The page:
The Space Between


It’s been months since I’ve written.  There has been no lack of important things to talk about, but I’ve found that in this season, it’s been more important for me to listen, observe, and feel.  Although silence is often misinterpreted or misunderstood,  I’ve come to conclude that it’s in silence that one is more fully able to experience the space between.

“Between what?” you may ask. 

Between a biopsy and the results.

Between a diagnosis and prayer for healing.

Between the end of this life and the beginning of the next.  

Between a devastating accident and an uncertain future.

Between addiction and sobriety.

Between a misunderstanding and reconciliation.

Between uncertainty and stability.

Between war and peace.

In each space between there have been more tears than normal.  I feel that I have genuinely experienced what it means to “Rejoice with those who rejoice, weep with those who weep” (Romans 12:15 ESV).

To be sure, there are times when the emotions have been so overwhelming that I’ve had to stop myself from getting pulled into a place of despair.  It’s much harder to help someone out of a pit when you’ve fallen into it yourself.  But then again, there’s great value in sitting with a loved one, right there on the dirty floor of the pit. 

The space between is also where I find the tension of believing for a miracle and accepting that things may never change.  This is one of the spaces in life where I’m the most vulnerable, and it demands that I confront difficult questions:

Why did this happen?

Why them and not me?

If this never gets better, is God still good?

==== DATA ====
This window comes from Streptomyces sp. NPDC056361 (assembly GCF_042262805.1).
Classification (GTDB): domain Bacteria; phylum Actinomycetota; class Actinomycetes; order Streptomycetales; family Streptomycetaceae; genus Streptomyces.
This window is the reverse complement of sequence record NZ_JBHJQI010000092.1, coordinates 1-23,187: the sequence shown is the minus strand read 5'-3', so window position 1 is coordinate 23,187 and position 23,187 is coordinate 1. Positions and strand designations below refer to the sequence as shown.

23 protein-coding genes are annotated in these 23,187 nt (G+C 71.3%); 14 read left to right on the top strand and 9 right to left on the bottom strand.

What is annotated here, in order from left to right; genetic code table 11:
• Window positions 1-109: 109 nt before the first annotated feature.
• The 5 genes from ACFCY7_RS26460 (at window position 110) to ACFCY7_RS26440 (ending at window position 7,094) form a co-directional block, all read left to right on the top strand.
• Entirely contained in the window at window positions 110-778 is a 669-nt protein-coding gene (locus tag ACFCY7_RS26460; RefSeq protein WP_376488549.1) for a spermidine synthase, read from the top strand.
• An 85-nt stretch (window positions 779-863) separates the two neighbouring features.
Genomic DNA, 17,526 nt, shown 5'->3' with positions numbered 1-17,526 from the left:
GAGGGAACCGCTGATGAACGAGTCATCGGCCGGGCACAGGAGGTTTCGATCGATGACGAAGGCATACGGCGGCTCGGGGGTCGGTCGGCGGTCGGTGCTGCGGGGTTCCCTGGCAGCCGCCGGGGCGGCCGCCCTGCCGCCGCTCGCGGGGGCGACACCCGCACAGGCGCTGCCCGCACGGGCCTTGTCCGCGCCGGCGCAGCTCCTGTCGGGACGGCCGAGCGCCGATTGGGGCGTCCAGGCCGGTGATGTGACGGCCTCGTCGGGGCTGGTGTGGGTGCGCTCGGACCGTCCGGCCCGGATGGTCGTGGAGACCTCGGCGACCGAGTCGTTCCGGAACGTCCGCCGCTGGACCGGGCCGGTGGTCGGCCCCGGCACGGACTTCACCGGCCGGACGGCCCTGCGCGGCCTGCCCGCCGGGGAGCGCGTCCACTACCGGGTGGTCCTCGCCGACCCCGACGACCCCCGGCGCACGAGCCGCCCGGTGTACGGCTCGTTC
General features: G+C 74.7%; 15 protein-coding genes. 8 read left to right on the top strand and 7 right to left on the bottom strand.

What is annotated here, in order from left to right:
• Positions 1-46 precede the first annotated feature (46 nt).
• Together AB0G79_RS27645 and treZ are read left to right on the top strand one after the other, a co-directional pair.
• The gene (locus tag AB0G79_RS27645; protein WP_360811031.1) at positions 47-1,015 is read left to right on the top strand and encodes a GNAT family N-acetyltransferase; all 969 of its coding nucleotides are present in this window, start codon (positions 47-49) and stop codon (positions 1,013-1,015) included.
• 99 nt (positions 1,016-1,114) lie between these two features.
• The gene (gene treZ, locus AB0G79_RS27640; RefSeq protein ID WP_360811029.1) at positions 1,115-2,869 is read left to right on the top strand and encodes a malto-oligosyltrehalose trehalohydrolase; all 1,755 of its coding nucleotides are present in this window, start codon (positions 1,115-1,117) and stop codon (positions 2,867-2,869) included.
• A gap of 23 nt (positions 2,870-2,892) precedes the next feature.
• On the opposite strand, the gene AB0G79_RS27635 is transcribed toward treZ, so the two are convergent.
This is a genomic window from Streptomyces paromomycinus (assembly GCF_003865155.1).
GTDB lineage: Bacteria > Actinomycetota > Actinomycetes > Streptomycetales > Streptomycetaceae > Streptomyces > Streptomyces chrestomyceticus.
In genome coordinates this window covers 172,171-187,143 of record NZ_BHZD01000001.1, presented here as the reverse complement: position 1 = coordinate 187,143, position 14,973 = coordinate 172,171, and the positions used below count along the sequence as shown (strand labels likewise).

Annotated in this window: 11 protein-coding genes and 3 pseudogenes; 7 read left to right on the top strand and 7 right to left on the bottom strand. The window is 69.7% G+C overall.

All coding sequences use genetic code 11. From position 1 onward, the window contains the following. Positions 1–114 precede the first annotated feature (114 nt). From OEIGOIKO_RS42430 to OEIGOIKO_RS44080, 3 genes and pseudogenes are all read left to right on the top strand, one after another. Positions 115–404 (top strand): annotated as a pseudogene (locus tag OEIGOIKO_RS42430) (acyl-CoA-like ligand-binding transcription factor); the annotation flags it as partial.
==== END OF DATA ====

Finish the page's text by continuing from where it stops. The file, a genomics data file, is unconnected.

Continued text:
I ask my readers to resist the temptation to give a hasty response to any of these deeply personal musings.  These are the questions that we all must wrestle with at certain times in our lives.  It’s easy to give someone an answer when we’re standing outside the space between.  However, until we can answer the questions for ourselves, from the floor of the pit, responses are trite and shallow. 

One of my favorite books is Hannah Hurnard’s Hinds Feet on High Places.  The title character, Much Afraid, sets out on a journey with two companions, Sorrow and Suffering.  The journey is difficult, painful, and full of tormenting fears.  But it is the journey itself that transforms Much Afraid as she finally comes to the High Place and receives a new name. 

If you find yourself in the space between, I want to encourage you to sit for a while and listen.  There will be a time when it’s necessary to get up, dust yourself off, and begin the difficult journey through.  But for now, don’t underestimate the power of stillness.  It may be this very thing that teaches you the skills you’ll need to overcome obstacles in the path ahead. 

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